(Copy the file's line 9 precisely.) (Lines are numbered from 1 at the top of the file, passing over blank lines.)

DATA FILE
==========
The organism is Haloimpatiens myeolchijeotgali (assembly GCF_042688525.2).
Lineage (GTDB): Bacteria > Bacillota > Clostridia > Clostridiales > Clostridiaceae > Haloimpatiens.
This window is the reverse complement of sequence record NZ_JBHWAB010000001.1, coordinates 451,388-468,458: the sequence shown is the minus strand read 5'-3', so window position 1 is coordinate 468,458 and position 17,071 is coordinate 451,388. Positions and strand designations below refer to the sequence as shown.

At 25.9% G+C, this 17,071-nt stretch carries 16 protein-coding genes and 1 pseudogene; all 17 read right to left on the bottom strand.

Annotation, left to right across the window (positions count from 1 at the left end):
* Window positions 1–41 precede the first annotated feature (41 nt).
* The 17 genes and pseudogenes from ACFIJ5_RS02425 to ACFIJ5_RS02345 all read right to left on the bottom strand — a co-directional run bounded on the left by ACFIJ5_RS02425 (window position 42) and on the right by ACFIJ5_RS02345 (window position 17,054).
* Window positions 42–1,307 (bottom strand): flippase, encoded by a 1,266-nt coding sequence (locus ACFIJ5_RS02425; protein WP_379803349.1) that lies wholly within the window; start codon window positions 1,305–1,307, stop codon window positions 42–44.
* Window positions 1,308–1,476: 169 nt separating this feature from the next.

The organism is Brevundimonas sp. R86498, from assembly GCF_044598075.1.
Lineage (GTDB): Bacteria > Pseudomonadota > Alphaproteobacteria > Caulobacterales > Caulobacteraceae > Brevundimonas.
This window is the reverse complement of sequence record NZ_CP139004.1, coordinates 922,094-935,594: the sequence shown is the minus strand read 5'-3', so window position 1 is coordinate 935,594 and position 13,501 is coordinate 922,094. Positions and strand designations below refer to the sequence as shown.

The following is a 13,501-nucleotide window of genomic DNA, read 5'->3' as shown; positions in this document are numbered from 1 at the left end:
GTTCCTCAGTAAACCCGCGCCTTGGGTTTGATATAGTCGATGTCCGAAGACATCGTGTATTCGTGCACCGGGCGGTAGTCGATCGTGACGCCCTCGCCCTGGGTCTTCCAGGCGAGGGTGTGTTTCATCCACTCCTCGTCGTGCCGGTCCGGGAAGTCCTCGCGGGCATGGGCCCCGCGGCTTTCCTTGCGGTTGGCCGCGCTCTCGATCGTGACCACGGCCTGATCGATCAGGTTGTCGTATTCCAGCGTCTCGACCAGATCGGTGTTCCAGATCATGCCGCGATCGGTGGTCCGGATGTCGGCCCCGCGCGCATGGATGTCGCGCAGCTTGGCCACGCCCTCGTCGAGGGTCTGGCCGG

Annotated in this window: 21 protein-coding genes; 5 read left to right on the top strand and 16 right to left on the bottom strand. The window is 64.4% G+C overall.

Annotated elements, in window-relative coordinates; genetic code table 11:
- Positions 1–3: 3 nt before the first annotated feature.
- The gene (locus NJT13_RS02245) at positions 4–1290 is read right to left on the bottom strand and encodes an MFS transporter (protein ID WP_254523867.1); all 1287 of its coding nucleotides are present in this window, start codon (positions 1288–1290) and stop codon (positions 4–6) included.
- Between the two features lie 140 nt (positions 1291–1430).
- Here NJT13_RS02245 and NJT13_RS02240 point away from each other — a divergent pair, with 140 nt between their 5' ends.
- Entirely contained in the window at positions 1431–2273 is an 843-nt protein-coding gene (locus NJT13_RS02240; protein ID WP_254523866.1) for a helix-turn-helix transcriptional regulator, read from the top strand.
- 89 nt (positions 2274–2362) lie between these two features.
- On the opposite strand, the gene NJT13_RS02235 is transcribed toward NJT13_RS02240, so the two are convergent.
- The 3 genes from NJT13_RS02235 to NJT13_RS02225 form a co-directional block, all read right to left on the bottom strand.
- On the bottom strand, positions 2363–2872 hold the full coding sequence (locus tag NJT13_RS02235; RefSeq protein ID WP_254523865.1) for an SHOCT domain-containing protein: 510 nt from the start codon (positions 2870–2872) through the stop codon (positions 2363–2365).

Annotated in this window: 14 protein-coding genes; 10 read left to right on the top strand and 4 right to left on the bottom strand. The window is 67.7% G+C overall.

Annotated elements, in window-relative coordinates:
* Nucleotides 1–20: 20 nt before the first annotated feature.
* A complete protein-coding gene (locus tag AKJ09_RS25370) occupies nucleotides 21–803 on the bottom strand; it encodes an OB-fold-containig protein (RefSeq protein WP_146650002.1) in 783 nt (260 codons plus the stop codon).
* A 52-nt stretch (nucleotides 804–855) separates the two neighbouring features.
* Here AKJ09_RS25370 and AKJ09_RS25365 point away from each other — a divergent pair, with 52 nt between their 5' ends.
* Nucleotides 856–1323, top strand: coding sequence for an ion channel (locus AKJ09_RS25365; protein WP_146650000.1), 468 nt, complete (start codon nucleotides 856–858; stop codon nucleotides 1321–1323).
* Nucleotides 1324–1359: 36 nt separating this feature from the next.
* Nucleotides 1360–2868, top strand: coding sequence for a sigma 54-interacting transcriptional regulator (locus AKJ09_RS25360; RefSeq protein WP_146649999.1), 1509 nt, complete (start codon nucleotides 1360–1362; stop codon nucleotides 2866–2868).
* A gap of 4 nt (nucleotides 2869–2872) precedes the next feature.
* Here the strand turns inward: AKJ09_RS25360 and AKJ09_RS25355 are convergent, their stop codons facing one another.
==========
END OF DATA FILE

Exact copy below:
* Window positions 1,308–1,476: 169 nt separating this feature from the next.